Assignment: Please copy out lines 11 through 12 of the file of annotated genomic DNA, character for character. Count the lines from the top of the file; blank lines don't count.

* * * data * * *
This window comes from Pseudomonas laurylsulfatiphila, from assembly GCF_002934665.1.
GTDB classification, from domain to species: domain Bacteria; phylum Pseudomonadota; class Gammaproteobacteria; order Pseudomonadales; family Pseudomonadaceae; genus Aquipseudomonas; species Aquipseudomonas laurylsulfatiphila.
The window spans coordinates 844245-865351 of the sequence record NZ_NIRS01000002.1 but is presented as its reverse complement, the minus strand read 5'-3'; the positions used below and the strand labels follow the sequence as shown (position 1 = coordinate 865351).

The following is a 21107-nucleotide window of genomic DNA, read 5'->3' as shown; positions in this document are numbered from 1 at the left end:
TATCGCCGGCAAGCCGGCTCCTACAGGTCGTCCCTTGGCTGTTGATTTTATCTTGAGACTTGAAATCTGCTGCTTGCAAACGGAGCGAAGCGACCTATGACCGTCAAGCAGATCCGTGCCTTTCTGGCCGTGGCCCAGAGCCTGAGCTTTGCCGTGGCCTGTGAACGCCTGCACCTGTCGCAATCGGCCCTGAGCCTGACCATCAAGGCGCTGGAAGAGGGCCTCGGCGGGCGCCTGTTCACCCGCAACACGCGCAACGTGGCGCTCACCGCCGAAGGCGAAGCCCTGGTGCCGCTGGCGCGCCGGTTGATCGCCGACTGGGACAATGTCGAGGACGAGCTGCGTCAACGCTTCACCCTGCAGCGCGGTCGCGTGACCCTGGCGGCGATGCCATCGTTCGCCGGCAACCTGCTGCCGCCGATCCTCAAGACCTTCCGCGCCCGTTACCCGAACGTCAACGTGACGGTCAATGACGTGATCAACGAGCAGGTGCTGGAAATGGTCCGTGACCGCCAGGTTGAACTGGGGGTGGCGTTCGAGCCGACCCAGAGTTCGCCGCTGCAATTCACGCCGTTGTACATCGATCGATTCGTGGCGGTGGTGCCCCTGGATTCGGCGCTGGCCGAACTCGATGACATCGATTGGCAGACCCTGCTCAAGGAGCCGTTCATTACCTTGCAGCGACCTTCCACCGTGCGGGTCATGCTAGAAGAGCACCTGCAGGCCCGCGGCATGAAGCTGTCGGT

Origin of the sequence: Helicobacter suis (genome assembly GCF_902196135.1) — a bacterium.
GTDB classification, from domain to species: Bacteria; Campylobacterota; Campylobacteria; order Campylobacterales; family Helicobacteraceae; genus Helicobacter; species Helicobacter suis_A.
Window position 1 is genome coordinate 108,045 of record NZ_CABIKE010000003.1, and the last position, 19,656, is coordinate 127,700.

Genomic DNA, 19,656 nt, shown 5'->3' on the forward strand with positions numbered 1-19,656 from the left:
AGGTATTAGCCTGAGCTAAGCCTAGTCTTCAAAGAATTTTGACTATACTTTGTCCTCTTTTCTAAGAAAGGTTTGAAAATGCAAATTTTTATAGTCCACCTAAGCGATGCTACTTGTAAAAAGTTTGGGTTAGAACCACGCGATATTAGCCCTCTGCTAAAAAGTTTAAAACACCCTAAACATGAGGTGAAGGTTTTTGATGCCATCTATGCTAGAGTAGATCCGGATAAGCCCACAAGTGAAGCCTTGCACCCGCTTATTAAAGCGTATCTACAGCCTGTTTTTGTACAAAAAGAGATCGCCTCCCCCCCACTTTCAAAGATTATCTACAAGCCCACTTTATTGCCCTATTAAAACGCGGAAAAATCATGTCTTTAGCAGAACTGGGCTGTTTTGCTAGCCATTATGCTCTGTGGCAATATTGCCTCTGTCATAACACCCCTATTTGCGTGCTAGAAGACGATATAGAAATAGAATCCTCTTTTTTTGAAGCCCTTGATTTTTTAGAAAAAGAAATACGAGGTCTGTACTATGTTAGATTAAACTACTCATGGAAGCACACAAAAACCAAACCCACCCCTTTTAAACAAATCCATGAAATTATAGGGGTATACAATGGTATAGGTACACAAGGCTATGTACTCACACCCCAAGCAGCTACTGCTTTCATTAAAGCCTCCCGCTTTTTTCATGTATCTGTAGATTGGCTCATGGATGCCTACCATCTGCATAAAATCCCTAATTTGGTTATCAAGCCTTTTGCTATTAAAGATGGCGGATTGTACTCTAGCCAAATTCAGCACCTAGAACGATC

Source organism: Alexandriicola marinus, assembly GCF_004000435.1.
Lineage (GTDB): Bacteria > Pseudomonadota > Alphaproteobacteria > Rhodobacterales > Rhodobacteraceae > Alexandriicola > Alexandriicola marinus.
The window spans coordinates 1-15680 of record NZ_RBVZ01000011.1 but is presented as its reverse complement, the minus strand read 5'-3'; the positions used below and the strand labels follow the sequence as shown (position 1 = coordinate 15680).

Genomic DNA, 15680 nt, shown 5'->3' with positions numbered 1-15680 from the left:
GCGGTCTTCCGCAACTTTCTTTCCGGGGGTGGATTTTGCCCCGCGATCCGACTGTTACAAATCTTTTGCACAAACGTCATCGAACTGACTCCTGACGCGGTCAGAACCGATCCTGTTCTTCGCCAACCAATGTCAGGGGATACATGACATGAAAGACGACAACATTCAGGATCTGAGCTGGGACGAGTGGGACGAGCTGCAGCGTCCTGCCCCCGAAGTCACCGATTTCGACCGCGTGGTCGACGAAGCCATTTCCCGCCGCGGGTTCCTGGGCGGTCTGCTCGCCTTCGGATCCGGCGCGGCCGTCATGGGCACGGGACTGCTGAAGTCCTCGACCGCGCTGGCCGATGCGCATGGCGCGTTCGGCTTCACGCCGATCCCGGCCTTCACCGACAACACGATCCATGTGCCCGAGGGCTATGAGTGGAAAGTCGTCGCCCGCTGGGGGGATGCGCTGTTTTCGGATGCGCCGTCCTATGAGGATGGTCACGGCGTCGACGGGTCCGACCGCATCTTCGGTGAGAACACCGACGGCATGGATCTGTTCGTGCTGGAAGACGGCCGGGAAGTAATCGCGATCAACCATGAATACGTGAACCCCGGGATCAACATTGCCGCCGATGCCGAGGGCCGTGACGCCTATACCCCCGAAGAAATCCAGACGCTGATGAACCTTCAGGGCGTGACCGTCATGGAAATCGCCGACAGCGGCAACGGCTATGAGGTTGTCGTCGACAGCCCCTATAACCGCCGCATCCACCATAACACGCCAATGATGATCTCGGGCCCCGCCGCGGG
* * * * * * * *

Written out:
Source organism: Alexandriicola marinus, assembly GCF_004000435.1.
Lineage (GTDB): Bacteria > Pseudomonadota > Alphaproteobacteria > Rhodobacterales > Rhodobacteraceae > Alexandriicola > Alexandriicola marinus.